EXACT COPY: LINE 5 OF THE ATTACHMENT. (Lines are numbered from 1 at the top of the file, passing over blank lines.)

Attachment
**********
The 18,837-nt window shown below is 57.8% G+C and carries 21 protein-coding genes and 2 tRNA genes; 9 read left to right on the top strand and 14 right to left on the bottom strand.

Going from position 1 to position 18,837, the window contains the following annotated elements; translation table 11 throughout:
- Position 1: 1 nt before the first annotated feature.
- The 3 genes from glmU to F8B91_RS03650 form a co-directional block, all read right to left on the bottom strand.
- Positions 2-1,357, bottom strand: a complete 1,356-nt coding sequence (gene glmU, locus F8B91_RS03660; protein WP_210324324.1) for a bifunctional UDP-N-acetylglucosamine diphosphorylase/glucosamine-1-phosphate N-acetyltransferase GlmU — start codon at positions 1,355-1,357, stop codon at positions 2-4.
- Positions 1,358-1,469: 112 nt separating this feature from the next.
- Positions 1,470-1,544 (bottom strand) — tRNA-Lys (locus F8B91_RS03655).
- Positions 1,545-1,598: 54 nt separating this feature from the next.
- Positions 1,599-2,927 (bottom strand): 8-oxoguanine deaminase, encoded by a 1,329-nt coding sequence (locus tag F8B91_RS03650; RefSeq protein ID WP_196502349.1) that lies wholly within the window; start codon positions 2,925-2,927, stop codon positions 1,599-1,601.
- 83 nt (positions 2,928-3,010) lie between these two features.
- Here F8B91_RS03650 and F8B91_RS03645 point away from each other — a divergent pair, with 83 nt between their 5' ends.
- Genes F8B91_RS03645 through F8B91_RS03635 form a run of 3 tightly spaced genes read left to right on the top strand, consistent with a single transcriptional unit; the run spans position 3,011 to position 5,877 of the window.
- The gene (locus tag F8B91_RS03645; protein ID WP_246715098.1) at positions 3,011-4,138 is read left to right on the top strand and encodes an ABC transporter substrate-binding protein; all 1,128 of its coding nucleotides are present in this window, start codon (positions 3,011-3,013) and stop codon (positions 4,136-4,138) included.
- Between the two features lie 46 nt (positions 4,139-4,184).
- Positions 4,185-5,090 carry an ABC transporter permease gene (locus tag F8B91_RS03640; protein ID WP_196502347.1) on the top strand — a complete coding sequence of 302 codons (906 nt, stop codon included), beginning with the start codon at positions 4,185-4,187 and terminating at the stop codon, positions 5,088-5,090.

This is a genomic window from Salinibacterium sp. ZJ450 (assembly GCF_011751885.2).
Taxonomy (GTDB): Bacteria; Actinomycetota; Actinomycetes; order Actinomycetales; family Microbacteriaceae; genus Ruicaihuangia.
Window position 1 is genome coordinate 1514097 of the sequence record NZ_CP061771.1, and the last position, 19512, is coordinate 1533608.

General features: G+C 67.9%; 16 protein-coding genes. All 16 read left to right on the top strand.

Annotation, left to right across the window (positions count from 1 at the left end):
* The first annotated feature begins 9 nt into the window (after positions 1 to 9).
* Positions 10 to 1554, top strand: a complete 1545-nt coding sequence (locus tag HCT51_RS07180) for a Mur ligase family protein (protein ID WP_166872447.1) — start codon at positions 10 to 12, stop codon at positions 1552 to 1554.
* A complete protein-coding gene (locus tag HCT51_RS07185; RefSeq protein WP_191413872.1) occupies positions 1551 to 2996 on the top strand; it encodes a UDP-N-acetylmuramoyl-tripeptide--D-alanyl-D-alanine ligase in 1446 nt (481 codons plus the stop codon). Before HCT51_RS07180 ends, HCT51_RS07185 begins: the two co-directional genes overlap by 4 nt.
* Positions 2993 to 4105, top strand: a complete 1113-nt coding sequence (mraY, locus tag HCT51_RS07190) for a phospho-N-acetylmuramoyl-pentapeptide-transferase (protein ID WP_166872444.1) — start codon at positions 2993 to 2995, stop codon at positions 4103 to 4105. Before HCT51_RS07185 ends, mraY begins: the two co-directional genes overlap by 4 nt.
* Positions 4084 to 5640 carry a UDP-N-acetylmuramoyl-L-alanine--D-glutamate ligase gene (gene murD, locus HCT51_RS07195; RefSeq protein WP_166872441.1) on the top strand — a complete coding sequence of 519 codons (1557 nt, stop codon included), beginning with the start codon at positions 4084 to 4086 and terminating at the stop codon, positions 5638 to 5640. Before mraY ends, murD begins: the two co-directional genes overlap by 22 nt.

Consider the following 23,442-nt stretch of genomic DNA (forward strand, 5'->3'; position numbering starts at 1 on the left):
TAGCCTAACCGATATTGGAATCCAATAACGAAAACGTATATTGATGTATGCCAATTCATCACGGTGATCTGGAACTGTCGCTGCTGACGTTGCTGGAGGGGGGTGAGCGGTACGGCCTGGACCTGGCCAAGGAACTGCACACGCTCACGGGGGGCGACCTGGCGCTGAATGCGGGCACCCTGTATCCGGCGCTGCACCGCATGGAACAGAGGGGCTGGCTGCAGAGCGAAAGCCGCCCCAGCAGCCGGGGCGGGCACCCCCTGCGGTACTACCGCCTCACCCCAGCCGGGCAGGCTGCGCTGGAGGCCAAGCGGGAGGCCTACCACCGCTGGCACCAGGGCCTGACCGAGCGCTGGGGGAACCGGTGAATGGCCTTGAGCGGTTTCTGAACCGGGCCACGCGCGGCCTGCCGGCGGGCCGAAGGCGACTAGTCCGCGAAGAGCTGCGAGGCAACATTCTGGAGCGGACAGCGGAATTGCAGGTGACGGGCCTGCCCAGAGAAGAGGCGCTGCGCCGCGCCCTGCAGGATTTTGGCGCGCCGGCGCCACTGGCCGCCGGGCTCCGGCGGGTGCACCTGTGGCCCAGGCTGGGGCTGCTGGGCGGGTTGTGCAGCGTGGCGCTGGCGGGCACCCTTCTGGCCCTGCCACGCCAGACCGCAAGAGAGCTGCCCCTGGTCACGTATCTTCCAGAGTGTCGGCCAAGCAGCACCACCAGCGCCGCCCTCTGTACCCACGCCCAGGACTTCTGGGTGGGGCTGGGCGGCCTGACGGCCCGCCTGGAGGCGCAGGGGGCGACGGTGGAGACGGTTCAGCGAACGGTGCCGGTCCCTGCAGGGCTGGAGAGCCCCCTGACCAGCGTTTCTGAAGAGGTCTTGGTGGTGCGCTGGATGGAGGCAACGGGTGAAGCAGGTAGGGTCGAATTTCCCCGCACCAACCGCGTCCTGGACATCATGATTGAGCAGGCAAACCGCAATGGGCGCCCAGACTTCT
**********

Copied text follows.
- Positions 2-1,357, bottom strand: a complete 1,356-nt coding sequence (gene glmU, locus F8B91_RS03660; protein WP_210324324.1) for a bifunctional UDP-N-acetylglucosamine diphosphorylase/glucosamine-1-phosphate N-acetyltransferase GlmU — start codon at positions 1,355-1,357, stop codon at positions 2-4.